One month after I launched my e-commerce site, a competitor launched a very similar product. I had developed a new concept clothing line where there is little to no competition, so needless to say when I saw this other company fear-based thoughts started to set in -- including doubt over how good my product is, sleepless nights, and general thoughts of failure and doom. As one should always do with their competitors, I ordered some of the product and as soon as it arrived a wave of relief washed over me as I comforted myself in the notion that I preferred the quality, comfort and fit of my product line to theirs. As soon as I realized that I was wishing negative thoughts about another company, I had to give my head a shake and reframe my perspective. As an entrepreneur I have always believed in supporting other entrepreneurs, and I have always held the perspective that we live in an abundant world where there is enough to go around. And yet when I was faced with this head-on I retreated into a lack mentality, thinking only one of us could survive.
Leaders, innovators and creators change the world by inspiring and looking to the world around them for inspiration, not by putting down, wishing ill and trying to prevent improvement. What if instead of seeing our competitors as competition in the sense that only one of us can win, we view them as sources of inspiration and as a challenge to improve ourselves?
There are 7 billion people on this planet. We live in a society entrenched in consumerism. There is enough to go around. When I look at my own spending habits I see this through and through. Having a clothing line I look first to my closet and see a plethora of different brands across my entire wardrobe. Looking at my bookshelf, I read books on a handful of topics but by a variety of different authors. In everything I consume from the food I eat, to the clothes I wear, to the blogs I follow there is variety. Moral of the story? I'll say it again, there is enough to go around.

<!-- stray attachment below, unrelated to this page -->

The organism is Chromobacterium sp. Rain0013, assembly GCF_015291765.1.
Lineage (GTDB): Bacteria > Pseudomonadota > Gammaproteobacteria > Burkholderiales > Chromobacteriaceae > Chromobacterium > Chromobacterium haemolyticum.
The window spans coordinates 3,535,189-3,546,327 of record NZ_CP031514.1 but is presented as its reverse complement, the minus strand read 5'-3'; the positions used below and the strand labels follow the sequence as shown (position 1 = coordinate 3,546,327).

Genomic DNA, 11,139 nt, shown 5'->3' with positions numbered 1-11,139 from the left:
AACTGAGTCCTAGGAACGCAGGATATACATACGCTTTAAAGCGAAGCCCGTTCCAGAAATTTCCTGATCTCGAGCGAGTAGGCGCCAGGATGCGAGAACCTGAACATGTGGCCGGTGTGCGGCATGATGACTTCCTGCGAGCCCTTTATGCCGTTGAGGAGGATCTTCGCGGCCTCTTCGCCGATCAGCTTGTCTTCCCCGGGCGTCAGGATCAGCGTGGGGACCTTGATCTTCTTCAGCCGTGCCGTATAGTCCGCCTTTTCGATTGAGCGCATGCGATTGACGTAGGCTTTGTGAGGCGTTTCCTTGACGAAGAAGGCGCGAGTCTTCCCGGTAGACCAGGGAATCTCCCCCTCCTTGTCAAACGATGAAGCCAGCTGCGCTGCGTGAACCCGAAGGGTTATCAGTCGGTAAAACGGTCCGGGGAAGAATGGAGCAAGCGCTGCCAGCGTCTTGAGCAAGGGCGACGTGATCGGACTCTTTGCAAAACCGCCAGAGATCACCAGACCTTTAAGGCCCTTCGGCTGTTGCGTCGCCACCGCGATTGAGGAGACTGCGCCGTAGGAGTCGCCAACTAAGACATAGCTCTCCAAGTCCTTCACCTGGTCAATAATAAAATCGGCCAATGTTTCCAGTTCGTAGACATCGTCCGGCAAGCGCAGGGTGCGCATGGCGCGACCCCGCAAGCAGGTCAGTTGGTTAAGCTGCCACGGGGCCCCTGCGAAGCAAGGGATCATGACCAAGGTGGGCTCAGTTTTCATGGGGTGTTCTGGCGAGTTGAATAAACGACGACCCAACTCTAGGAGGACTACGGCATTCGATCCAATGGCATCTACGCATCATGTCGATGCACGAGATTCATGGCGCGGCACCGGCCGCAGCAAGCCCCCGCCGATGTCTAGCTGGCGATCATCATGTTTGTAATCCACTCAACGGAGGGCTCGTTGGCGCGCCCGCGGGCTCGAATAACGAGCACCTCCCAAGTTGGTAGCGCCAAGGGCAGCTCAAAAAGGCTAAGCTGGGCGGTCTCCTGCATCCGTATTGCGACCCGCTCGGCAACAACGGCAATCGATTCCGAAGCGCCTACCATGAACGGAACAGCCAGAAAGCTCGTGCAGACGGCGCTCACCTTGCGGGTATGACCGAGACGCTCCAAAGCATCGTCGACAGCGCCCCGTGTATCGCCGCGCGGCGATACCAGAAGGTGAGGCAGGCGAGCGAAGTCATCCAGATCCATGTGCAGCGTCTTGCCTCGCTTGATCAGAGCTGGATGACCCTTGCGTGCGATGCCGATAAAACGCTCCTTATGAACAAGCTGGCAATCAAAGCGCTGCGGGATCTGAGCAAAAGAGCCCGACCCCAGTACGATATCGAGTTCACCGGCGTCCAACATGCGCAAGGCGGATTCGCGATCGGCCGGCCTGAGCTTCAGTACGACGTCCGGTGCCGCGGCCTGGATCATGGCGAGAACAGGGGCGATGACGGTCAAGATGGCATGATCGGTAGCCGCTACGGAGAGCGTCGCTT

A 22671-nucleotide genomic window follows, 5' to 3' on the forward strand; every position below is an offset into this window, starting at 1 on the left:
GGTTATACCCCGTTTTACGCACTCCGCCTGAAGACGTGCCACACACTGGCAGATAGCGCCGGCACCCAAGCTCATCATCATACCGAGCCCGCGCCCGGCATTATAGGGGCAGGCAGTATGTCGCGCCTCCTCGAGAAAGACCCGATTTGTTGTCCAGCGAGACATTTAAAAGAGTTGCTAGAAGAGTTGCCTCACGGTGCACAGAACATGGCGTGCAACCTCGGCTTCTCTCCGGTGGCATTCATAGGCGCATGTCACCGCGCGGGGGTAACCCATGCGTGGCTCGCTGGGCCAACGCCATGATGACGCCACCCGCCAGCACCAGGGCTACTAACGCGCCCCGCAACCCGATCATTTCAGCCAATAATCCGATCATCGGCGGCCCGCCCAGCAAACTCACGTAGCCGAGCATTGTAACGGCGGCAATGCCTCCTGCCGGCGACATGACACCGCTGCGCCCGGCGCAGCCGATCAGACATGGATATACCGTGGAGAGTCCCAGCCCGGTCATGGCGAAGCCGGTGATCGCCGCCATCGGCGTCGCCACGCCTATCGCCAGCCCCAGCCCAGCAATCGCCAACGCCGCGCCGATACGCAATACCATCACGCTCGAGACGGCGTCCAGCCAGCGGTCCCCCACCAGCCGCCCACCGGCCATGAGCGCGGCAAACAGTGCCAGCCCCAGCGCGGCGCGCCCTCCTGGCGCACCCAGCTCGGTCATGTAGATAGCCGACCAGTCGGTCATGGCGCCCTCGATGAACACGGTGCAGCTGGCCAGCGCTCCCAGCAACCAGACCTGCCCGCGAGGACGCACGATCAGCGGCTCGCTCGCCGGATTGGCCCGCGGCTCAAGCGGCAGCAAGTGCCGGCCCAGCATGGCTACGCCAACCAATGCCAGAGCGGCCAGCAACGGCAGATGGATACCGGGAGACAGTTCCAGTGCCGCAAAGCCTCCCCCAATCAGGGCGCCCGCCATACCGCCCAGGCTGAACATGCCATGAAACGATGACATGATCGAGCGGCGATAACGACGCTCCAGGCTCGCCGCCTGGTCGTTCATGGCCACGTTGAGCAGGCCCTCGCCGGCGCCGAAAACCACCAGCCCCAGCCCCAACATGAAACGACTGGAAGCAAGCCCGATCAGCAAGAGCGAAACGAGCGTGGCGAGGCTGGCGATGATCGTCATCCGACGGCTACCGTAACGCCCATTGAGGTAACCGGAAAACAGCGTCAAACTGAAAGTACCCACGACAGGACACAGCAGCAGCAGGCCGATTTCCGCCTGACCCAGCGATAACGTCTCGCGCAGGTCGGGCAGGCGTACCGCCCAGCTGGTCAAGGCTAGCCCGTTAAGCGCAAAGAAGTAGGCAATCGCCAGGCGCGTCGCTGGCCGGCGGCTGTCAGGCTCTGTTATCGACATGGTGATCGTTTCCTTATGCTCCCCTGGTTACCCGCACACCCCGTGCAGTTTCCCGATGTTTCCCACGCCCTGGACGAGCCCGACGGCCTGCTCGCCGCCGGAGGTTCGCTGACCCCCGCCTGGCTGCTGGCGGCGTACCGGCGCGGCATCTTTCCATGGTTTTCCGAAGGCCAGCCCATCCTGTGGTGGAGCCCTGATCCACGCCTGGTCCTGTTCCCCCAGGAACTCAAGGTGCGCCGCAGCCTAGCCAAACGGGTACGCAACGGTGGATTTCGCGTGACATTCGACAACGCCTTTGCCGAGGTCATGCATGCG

So, how do we actually do this? Here are three things to think about when lack mentality starts to take over:
1) Bill Gates is Microsoft. Steve Jobs is Apple. As Richard Branson is Virgin, Sara Blakely is Spanx. YOU are your brand. Another company can steal your concept, your product, theoretically they could even steal your company name and yet they still cannot steal your brand because they won't have you. They don't have your vision, your mission, your intuition. It is your brand that connects with your customer, it is your vision that inspires them to buy, it is not the product in and of itself.
2) Be clear on your vision -- on WHY you do what you do, then even if someone steals everything of yours, it will not be authentic because no two companies have the exact same vision and mission for their company. Every company is trying to change the lives of their customers in their own unique way. They do this through their products, their branding, and the community they build around themselves. Trying to "copy" this from someone else would mean that you are always two steps behind and the inauthentic nature of your motives would be a turn off to your customer.
3) Lastly, the idea that someone wants to steal everything you are doing in its entirety comes from a centered place. Most entrepreneurs are excited about the change they are going to make in the world. They are fuelled by their vision and committed to their mission. Yes, they may take inspiration from what you do but never will the outcome be the same because it will be adopted and adapted by their perspective and intuition to fit their mission and their vision.
What if your only competition was your own company? What if you measured your performance based on how much better you can get today than you were yesterday? And what if instead of trying to prevent your competition from innovation, growth and development you cheered them on? The more they grow and develop the more inspiration there is for you to work from (and vice versa!) and the better off we all are as leaders, innovators and creators, and more importantly the more effectively we can all serve our customers.